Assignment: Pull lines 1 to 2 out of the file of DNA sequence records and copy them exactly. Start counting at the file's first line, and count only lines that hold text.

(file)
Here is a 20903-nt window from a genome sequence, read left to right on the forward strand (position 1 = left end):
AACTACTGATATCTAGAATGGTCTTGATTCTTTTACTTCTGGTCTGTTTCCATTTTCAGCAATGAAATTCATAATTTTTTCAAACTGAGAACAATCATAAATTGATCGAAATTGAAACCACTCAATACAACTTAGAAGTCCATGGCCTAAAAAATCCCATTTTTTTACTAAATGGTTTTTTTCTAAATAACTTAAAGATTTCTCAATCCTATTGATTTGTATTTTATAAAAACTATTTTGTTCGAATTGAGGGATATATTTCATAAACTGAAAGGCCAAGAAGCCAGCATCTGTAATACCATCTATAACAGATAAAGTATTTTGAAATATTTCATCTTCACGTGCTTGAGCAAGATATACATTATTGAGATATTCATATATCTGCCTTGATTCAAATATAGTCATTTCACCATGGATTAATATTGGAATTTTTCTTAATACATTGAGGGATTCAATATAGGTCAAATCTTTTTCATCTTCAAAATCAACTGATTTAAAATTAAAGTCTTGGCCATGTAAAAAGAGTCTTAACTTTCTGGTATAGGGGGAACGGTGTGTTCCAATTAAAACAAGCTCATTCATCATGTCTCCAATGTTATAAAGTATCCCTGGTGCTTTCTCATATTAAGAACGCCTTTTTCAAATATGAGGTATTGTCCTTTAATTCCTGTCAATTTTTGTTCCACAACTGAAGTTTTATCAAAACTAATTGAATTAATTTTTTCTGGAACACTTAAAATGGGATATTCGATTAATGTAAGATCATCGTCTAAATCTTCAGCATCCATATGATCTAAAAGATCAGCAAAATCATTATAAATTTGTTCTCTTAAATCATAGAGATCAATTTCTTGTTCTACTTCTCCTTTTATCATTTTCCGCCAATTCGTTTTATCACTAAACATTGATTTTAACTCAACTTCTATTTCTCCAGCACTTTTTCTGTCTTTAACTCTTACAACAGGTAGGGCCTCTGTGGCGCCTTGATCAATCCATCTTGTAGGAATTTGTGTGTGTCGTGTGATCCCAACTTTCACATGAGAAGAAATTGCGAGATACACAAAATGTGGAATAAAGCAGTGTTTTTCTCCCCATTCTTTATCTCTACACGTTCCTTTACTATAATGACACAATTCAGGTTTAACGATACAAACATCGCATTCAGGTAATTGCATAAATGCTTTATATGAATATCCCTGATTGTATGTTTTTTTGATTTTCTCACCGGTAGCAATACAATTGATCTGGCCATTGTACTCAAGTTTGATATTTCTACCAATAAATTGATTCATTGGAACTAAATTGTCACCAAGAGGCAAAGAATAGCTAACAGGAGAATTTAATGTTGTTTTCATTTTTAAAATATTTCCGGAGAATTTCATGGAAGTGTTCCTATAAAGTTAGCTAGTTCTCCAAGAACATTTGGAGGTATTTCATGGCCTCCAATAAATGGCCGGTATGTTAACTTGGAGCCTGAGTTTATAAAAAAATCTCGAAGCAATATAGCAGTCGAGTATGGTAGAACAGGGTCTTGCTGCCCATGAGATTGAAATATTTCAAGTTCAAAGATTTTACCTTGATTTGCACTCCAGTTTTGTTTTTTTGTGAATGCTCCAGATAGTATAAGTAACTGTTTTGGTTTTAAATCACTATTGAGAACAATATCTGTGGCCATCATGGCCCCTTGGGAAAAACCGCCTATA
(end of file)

Here is a 20903-nt window from a genome sequence, read left to right on the forward strand (position 1 = left end):
AACTACTGATATCTAGAATGGTCTTGATTCTTTTACTTCTGGTCTGTTTCCATTTTCAGCAATGAAATTCATAATTTTTTCAAACTGAGAACAATCATAAATTGATCGAAATTGAAACCACTCAATACAACTTAGAAGTCCATGGCCTAAAAAATCCCATTTTTTTACTAAATGGTTTTTTTCTAAATAACTTAAAGATTTCTCAATCCTATTGATTTGTATTTTATAAAAACTATTTTGTTCGAATTGAGGGATATATTTCATAAACTGAAAGGCCAAGAAGCCAGCATCTGTAATACCATCTATAACAGATAAAGTATTTTGAAATATTTCATCTTCACGTGCTTGAGCAAGATATACATTATTGAGATATTCATATATCTGCCTTGATTCAAATATAGTCATTTCACCATGGATTAATATTGGAATTTTTCTTAATACATTGAGGGATTCAATATAGGTCAAATCTTTTTCATCTTCAAAATCAACTGATTTAAAATTAAAGTCTTGGCCATGTAAAAAGAGTCTTAACTTTCTGGTATAGGGGGAACGGTGTGTTCCAATTAAAACAAGCTCATTCATCATGTCTCCAATGTTATAAAGTATCCCTGGTGCTTTCTCATATTAAGAACGCCTTTTTCAAATATGAGGTATTGTCCTTTAATTCCTGTCAATTTTTGTTCCACAACTGAAGTTTTATCAAAACTAATTGAATTAATTTTTTCTGGAACACTTAAAATGGGATATTCGATTAATGTAAGATCATCGTCTAAATCTTCAGCATCCATATGATCTAAAAGATCAGCAAAATCATTATAAATTTGTTCTCTTAAATCATAGAGATCAATTTCTTGTTCTACTTCTCCTTTTATCATTTTCCGCCAATTCGTTTTATCACTAAACATTGATTTTAACTCAACTTCTATTTCTCCAGCACTTTTTCTGTCTTTAACTCTTACAACAGGTAGGGCCTCTGTGGCGCCTTGATCAATCCATCTTGTAGGAATTTGTGTGTGTCGTGTGATCCCAACTTTCACATGAGAAGAAATTGCGAGATACACAAAATGTGGAATAAAGCAGTGTTTTTCTCCCCATTCTTTATCTCTACACGTTCCTTTACTATAATGACACAATTCAGGTTTAACGATACAAACATCGCATTCAGGTAATTGCATAAATGCTTTATATGAATATCCCTGATTGTATGTTTTTTTGATTTTCTCACCGGTAGCAATACAATTGATCTGGCCATTGTACTCAAGTTTGATATTTCTACCAATAAATTGATTCATTGGAACTAAATTGTCACCAAGAGGCAAAGAATAGCTAACAGGAGAATTTAATGTTGTTTTCATTTTTAAAATATTTCCGGAGAATTTCATGGAAGTGTTCCTATAAAGTTAGCTAGTTCTCCAAGAACATTTGGAGGTATTTCATGGCCTCCAATAAATGGCCGGTATGTTAACTTGGAGCCTGAGTTTATAAAAAAATCTCGAAGCAATATAGCAGTCGAGTATGGTAGAACAGGGTCTTGCTGCCCATGAGATTGAAATATTTCAAGTTCAAAGATTTTACCTTGATTTGCACTCCAGTTTTGTTTTTTTGTGAATGCTCCAGATAGTATAAGTAACTGTTTTGGTTTTAAATCACTATTGAGAACAATATCTGTGGCCATCATGGCCCCTTGGGAAAAACCGCCTATA